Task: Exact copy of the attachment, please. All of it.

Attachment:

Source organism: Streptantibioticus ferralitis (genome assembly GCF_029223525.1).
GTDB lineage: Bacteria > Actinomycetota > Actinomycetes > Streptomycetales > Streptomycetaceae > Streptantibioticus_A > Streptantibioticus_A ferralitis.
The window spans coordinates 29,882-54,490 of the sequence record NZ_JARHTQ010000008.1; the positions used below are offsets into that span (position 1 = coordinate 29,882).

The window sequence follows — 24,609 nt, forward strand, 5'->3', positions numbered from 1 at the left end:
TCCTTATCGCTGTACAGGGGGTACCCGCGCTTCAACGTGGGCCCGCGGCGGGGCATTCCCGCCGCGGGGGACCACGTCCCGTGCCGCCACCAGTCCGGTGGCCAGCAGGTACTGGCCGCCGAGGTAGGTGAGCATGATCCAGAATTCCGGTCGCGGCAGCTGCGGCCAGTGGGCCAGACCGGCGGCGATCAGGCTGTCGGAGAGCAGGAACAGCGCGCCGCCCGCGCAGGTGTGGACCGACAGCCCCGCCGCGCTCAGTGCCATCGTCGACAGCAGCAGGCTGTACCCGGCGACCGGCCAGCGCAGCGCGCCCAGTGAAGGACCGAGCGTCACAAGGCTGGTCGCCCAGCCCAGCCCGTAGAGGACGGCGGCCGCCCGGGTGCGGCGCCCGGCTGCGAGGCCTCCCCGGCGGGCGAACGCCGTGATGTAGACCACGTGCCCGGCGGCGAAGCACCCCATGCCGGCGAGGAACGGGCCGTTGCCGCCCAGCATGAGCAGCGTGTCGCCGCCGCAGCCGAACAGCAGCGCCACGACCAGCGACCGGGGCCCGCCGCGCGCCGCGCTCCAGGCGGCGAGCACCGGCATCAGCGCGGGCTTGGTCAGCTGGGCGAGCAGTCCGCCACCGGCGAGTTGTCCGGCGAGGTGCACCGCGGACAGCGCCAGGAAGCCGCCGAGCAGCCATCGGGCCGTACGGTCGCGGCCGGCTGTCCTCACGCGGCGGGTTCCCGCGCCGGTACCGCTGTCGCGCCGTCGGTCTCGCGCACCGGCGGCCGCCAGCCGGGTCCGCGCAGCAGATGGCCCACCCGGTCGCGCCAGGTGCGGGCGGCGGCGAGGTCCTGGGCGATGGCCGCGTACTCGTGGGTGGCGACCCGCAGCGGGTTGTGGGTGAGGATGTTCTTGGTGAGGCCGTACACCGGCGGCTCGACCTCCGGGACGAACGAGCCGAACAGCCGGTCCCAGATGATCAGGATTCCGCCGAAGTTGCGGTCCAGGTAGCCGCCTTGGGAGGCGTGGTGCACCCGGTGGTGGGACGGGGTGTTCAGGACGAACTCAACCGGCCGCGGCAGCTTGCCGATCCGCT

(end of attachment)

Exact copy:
Source organism: Streptantibioticus ferralitis (genome assembly GCF_029223525.1).
GTDB lineage: Bacteria > Actinomycetota > Actinomycetes > Streptomycetales > Streptomycetaceae > Streptantibioticus_A > Streptantibioticus_A ferralitis.
The window spans coordinates 29,882-54,490 of the sequence record NZ_JARHTQ010000008.1; the positions used below are offsets into that span (position 1 = coordinate 29,882).

The window sequence follows — 24,609 nt, forward strand, 5'->3', positions numbered from 1 at the left end:
TCCTTATCGCTGTACAGGGGGTACCCGCGCTTCAACGTGGGCCCGCGGCGGGGCATTCCCGCCGCGGGGGACCACGTCCCGTGCCGCCACCAGTCCGGTGGCCAGCAGGTACTGGCCGCCGAGGTAGGTGAGCATGATCCAGAATTCCGGTCGCGGCAGCTGCGGCCAGTGGGCCAGACCGGCGGCGATCAGGCTGTCGGAGAGCAGGAACAGCGCGCCGCCCGCGCAGGTGTGGACCGACAGCCCCGCCGCGCTCAGTGCCATCGTCGACAGCAGCAGGCTGTACCCGGCGACCGGCCAGCGCAGCGCGCCCAGTGAAGGACCGAGCGTCACAAGGCTGGTCGCCCAGCCCAGCCCGTAGAGGACGGCGGCCGCCCGGGTGCGGCGCCCGGCTGCGAGGCCTCCCCGGCGGGCGAACGCCGTGATGTAGACCACGTGCCCGGCGGCGAAGCACCCCATGCCGGCGAGGAACGGGCCGTTGCCGCCCAGCATGAGCAGCGTGTCGCCGCCGCAGCCGAACAGCAGCGCCACGACCAGCGACCGGGGCCCGCCGCGCGCCGCGCTCCAGGCGGCGAGCACCGGCATCAGCGCGGGCTTGGTCAGCTGGGCGAGCAGTCCGCCACCGGCGAGTTGTCCGGCGAGGTGCACCGCGGACAGCGCCAGGAAGCCGCCGAGCAGCCATCGGGCCGTACGGTCGCGGCCGGCTGTCCTCACGCGGCGGGTTCCCGCGCCGGTACCGCTGTCGCGCCGTCGGTCTCGCGCACCGGCGGCCGCCAGCCGGGTCCGCGCAGCAGATGGCCCACCCGGTCGCGCCAGGTGCGGGCGGCGGCGAGGTCCTGGGCGATGGCCGCGTACTCGTGGGTGGCGACCCGCAGCGGGTTGTGGGTGAGGATGTTCTTGGTGAGGCCGTACACCGGCGGCTCGACCTCCGGGACGAACGAGCCGAACAGCCGGTCCCAGATGATCAGGATTCCGCCGAAGTTGCGGTCCAGGTAGCCGCCTTGGGAGGCGTGGTGCACCCGGTGGTGGGACGGGGTGTTCAGGACGAACTCAACCGGCCGCGGCAGCTTGCCGATCCGCT